My sister is now a rather wonderful artist herself and I write novels. We have both embraced the idea that it’s perfectly acceptable to explore your imagination and follow it to wherever it wants to go.

Does this tendency have anything to do with that mural my father painted for us over 35 years ago? Well, I can’t prove it, but I definitely think it might have. In which case, maybe I should really consider making a similar gesture to my own children.
Because how can we expect our offspring to show their creative side if we are never prepared to reveal ours?

Writing a ghost story

The process behind the sixth novel in the Imogen and Hugh Croft Mysteries series.

The RetroReview

An old dark haunted church tower.

Having written seven novels in two different crime series, I was ready to try something new. I have always enjoyed atmospheric ghost stories, especially those with a historical element to them, so I decided to attempt something similar in my new book.
At first, I decided to make it a standalone, set in my native north Essex and in a boarding school similar to the one in which my husband works and where I used to teach. But as I began the planning phase, I realised that the story would fit very well with my husband and wife sleuths Imogen and Hugh Croft. So I devised the idea of creating a ‘story within a story’, so that Imogen could be told about events from the past and then investigate them in the present day. To this end, the book is separated into two distinct parts.
This format was also used…

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A terrible anniversary, not to be forgotten.

I started out, as a teenager, believing that the dropping of the atomic bomb on Hiroshima and Nagasaki in August 1945 was a terrible atrocity. But as I got older, studying History at university and then teaching the subject to secondary school students, I came to appreciate its necessity. The argument that Truman was preventing even further loss of life had won me over.
We become more pragmatic with age, more willing to balance morality with the requirements of stark realism.
As I trundle towards middle age, my children growing into independent young people, I find myself returning to the more innocent interpretation of my youth. Post Iraq, I have become a little jaded with the argument that the ends justify the means. No one has the power to act like God, and that’s coming from someone who doesn’t believe he even exists.
The horrific impact of the nuclear blast, which those authorising its deployment never understood at the time, is fundamentally unjustifiable. A very good article in the New Statesman today argues that Japan did not have the tactical support or the resources necessary to continue fighting as was always claimed. Defeat would eventually have come, without the need for nuclear warfare.
I am not a pacifist, or someone who is naive to the intricacies of international diplomacy.
I simply believe there is a line that cannot be crossed, whatever the circumstances and whatever the consequences. Deploying a nuclear weapon on civilian men, women and children is one of them.
It’s been horrifying to see the pictures and hear the testimony broadcast across the media today, on the 70th anniversary of the first warhead being dropped on Hiroshima. It’s horrifying for good reason. There was an evil present in the act, made all the worse by the depressing fact that contemporaries were entirely ignorant of what would be its devastating results.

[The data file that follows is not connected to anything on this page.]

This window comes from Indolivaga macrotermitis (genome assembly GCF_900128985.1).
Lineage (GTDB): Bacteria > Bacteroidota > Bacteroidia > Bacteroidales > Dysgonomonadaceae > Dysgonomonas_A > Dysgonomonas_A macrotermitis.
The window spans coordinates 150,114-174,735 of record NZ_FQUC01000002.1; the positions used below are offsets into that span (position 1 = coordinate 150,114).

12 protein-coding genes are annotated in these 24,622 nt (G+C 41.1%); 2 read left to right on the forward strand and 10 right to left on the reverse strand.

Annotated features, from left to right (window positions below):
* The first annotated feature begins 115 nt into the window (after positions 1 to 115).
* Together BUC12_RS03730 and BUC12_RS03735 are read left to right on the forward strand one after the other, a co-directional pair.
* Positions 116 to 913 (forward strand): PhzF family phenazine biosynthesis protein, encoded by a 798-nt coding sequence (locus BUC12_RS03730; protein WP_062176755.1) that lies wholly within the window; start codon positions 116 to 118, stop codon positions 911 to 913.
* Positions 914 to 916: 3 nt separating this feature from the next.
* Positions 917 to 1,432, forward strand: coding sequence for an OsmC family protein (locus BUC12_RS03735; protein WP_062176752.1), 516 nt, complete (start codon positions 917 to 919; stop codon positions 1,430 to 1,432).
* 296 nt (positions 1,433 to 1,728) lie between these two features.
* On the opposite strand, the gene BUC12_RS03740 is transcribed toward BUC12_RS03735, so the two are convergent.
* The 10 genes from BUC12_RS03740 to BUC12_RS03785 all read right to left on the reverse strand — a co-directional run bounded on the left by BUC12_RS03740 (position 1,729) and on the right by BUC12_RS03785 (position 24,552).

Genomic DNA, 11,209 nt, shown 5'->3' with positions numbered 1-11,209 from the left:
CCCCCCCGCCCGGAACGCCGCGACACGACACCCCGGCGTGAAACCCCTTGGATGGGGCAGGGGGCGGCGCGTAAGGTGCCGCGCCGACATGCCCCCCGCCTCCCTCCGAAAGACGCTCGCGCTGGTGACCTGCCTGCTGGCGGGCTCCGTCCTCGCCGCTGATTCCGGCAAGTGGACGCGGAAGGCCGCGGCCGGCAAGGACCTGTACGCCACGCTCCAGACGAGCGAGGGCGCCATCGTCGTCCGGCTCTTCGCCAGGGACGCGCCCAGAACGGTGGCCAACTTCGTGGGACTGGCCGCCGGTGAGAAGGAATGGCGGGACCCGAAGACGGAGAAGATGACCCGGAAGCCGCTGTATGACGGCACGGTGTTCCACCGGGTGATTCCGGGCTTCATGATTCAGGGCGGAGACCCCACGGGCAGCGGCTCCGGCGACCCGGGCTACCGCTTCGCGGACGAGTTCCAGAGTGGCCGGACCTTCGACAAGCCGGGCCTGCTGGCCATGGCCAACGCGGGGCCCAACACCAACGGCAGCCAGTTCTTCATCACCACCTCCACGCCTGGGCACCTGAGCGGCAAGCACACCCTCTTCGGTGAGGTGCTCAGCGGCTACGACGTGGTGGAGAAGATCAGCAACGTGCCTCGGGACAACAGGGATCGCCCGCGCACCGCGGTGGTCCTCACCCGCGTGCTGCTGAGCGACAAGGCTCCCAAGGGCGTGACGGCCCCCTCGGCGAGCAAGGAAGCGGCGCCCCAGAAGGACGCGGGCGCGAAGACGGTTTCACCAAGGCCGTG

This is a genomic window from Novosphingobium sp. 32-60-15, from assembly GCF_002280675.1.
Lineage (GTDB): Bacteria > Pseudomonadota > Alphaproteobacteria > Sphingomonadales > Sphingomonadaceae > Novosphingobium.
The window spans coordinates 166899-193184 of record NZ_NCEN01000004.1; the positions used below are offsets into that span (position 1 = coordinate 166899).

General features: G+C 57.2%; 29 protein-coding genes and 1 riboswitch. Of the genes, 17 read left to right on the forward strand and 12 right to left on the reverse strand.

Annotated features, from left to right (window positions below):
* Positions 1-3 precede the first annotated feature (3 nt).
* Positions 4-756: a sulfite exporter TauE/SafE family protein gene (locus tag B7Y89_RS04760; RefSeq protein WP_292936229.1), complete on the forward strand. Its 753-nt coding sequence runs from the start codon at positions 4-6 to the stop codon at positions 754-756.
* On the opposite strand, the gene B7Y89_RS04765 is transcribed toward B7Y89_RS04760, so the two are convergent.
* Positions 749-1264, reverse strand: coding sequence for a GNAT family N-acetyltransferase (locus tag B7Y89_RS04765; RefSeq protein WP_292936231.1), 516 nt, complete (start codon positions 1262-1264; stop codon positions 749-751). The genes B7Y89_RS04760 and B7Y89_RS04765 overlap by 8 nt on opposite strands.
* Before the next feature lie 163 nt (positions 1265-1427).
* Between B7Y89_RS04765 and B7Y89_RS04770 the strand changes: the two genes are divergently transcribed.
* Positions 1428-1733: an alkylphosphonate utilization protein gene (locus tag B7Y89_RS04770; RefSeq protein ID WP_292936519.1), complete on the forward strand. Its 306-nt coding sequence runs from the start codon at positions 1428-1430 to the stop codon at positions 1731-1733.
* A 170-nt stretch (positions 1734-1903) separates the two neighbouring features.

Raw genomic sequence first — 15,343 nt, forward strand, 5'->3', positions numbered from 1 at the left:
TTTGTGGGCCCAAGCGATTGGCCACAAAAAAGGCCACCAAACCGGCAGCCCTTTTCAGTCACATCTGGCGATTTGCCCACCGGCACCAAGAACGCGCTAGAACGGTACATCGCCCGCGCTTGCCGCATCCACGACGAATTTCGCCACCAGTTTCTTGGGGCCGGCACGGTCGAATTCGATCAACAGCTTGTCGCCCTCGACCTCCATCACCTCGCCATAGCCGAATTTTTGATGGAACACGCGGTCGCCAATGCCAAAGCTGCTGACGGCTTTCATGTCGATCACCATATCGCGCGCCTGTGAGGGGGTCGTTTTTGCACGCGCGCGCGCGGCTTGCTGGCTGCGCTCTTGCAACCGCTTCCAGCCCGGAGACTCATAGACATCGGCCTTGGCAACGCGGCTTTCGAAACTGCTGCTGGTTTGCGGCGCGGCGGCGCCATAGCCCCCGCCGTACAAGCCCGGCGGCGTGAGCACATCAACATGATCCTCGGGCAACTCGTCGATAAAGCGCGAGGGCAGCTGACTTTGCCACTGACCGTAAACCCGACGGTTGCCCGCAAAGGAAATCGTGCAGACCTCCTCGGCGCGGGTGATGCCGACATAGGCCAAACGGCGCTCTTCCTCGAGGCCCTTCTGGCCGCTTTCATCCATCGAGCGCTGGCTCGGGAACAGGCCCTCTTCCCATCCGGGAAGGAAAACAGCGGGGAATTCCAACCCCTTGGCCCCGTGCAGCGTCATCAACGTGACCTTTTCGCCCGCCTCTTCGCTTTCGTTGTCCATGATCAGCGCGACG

Those people were human guinea pigs. I can’t imagine any scenario in which that practice can be justifiable.
There will be many who disagree with me, including people who I respect and love. Whichever side of the fence you’re on, we can all agree that the event should be long remembered. And under no circumstances should it be repeated.

Short story v. novel, which is best?

The RetroReview

Short story v. novel, which is best?

If I were to describe myself professionally, it would be as a novelist. I write books. When I began writing seriously, I didn’t start with the shorts. I plunged straight in with a standard, 90,000 + word mystery novel.
I took this path, largely because it is full length books that I enjoy reading most. I certainly have worked my way through many anthologies of short stories and prose in my time, but I have always found something lacking in them. I think it might be that the constraints placed on the author by a limited word count mean it is difficult to fully develop the characters, or to subtly and gradually draw you into the story.
So, when I decided to write a short story to accompany my series of mystery novels, I was faced with something of a challenge. I wanted the piece to be a self-contained story…

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Does a good crime plot always have to rely on coincidence?

After a holiday full of strange coincidences, it seemed appropriate to share this blog I wrote last year.

The RetroReview


The plotting of my books is the process I enjoy the most. My ideas are always carefully recorded in notebooks first. I try to keep one notebook for each novel, but sometimes I will have separate notes for research and story/characters. I would recommend keeping these as I refer back to them a lot. Even when penning future instalments. They can also be useful if you have any intellectual property issues further down the line.

As the structure of your mystery novel begins to take shape, you may be faced with a dilemma. You want the story to be convincing to your audience, but are also aware that to have a gripping narrative there will have to be connections between each of your plot lines and, dare I say it, certain coincidences have to occur in order for the piece to hold together.

But try not to be overly concerned…